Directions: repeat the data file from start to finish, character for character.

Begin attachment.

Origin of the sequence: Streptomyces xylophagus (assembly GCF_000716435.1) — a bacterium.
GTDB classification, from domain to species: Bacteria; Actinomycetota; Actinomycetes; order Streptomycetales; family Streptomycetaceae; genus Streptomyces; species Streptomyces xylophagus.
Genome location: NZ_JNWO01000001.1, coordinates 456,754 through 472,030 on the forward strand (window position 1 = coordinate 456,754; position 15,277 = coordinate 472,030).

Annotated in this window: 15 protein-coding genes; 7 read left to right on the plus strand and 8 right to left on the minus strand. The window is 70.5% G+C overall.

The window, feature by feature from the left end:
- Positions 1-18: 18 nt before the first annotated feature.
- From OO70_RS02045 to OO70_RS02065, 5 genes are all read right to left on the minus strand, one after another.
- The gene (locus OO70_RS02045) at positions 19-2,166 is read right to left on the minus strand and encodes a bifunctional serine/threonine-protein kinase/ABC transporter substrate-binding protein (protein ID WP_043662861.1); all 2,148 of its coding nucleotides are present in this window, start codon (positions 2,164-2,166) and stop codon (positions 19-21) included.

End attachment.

Origin of the sequence: Streptomyces xylophagus (assembly GCF_000716435.1) — a bacterium.
GTDB classification, from domain to species: Bacteria; Actinomycetota; Actinomycetes; order Streptomycetales; family Streptomycetaceae; genus Streptomyces; species Streptomyces xylophagus.
Genome location: NZ_JNWO01000001.1, coordinates 456,754 through 472,030 on the forward strand (window position 1 = coordinate 456,754; position 15,277 = coordinate 472,030).

Annotated in this window: 15 protein-coding genes; 7 read left to right on the plus strand and 8 right to left on the minus strand. The window is 70.5% G+C overall.

The window, feature by feature from the left end:
- Positions 1-18: 18 nt before the first annotated feature.
- From OO70_RS02045 to OO70_RS02065, 5 genes are all read right to left on the minus strand, one after another.
- The gene (locus OO70_RS02045) at positions 19-2,166 is read right to left on the minus strand and encodes a bifunctional serine/threonine-protein kinase/ABC transporter substrate-binding protein (protein ID WP_043662861.1); all 2,148 of its coding nucleotides are present in this window, start codon (positions 2,164-2,166) and stop codon (positions 19-21) included.